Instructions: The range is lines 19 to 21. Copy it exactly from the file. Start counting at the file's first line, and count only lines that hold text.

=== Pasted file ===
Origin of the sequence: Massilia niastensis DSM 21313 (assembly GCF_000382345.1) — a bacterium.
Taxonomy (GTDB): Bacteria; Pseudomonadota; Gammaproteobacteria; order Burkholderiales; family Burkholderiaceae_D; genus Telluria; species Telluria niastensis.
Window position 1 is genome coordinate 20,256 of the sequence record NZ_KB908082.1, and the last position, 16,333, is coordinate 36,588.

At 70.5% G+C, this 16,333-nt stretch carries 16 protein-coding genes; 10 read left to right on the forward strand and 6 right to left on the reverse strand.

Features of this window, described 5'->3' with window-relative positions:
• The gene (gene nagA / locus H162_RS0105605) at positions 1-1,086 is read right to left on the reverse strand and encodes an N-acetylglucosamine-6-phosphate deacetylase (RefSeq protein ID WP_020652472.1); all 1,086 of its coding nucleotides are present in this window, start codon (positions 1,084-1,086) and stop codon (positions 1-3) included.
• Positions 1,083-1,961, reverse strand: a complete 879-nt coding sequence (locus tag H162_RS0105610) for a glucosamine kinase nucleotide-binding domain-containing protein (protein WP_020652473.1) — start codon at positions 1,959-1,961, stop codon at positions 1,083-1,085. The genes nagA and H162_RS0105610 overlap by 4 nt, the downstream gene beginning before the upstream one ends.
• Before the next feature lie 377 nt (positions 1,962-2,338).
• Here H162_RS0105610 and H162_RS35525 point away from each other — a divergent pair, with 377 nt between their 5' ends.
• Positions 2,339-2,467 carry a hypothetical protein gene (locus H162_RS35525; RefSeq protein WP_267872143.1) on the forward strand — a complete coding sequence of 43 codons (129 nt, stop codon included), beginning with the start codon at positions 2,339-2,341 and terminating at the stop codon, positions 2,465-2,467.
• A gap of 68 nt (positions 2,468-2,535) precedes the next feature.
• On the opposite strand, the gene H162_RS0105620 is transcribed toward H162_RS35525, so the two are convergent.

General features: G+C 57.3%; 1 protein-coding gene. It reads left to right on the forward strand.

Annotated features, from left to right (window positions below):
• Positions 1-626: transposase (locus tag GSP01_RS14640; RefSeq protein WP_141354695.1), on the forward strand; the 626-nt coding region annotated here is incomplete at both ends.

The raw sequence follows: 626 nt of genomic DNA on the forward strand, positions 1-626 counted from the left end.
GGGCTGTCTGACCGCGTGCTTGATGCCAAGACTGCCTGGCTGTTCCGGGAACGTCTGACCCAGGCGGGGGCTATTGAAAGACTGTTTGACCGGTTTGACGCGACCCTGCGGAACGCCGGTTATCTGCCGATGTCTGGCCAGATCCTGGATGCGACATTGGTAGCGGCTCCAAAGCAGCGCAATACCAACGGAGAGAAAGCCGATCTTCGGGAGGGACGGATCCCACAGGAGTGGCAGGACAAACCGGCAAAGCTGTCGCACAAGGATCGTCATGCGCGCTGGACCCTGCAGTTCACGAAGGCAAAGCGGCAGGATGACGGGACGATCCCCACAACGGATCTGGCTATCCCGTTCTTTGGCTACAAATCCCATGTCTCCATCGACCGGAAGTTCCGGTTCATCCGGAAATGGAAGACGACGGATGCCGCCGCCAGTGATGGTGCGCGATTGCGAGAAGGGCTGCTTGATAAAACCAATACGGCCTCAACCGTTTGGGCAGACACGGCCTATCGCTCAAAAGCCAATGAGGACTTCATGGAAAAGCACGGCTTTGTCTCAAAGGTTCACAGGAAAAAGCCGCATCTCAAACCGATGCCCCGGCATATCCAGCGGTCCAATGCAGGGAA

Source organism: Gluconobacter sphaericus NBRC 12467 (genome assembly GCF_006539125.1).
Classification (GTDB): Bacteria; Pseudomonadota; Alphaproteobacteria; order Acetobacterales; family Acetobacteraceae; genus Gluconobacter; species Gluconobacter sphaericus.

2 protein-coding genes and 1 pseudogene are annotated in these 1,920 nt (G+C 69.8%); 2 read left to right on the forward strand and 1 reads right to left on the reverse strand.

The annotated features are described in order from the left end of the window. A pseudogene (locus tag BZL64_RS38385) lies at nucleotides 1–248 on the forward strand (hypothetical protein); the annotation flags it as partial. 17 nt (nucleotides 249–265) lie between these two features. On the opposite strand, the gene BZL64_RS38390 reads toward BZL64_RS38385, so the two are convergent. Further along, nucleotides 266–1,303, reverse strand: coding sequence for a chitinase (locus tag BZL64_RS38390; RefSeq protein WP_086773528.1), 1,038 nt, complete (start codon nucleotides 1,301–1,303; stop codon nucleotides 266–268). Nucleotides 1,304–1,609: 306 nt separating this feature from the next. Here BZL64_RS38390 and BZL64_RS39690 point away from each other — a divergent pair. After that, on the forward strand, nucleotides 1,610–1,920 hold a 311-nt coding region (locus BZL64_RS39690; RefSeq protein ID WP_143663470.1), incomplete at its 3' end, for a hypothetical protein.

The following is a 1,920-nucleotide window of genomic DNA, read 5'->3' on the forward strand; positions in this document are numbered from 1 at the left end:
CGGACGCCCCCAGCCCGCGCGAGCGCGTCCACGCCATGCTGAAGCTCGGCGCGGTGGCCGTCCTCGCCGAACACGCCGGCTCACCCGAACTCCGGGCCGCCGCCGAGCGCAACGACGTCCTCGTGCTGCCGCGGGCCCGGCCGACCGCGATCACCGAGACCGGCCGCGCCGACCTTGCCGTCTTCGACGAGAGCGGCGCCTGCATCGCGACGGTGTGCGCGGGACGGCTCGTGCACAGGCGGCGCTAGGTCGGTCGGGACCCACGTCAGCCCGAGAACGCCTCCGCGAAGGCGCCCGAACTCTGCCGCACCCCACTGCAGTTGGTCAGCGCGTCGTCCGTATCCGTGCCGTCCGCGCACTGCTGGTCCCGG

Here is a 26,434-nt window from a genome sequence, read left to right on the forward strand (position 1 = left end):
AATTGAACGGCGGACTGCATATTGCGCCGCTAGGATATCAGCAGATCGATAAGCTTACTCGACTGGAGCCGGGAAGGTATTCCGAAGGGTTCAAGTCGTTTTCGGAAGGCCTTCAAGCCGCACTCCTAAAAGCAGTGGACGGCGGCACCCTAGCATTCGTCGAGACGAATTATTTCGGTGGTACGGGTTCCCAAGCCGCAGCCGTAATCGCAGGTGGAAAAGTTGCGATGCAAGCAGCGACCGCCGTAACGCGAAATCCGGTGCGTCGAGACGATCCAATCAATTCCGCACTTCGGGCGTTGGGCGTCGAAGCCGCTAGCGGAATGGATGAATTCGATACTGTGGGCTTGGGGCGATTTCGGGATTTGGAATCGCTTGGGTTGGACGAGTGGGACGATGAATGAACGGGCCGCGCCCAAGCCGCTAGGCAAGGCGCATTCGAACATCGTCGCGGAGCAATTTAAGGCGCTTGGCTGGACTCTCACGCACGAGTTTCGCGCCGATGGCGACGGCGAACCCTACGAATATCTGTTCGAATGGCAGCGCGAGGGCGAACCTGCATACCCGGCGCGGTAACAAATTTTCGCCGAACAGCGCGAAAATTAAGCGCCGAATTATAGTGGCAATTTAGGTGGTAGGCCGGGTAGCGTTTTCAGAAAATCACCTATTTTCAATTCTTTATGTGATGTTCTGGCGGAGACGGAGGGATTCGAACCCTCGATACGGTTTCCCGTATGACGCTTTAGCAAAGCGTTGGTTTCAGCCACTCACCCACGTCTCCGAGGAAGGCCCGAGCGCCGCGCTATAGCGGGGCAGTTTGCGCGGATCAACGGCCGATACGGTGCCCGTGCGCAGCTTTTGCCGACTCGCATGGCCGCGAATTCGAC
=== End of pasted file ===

Classification (GTDB): Bacteria; Pseudomonadota; Alphaproteobacteria; order Acetobacterales; family Acetobacteraceae; genus Gluconobacter; species Gluconobacter sphaericus.

2 protein-coding genes and 1 pseudogene are annotated in these 1,920 nt (G+C 69.8%); 2 read left to right on the forward strand and 1 reads right to left on the reverse strand.

The annotated features are described in order from the left end of the window. A pseudogene (locus tag BZL64_RS38385) lies at nucleotides 1–248 on the forward strand (hypothetical protein); the annotation flags it as partial. 17 nt (nucleotides 249–265) lie between these two features. On the opposite strand, the gene BZL64_RS38390 reads toward BZL64_RS38385, so the two are convergent. Further along, nucleotides 266–1,303, reverse strand: coding sequence for a chitinase (locus tag BZL64_RS38390; RefSeq protein WP_086773528.1), 1,038 nt, complete (start codon nucleotides 1,301–1,303; stop codon nucleotides 266–268). Nucleotides 1,304–1,609: 306 nt separating this feature from the next. Here BZL64_RS38390 and BZL64_RS39690 point away from each other — a divergent pair. After that, on the forward strand, nucleotides 1,610–1,920 hold a 311-nt coding region (locus BZL64_RS39690; RefSeq protein ID WP_143663470.1), incomplete at its 3' end, for a hypothetical protein.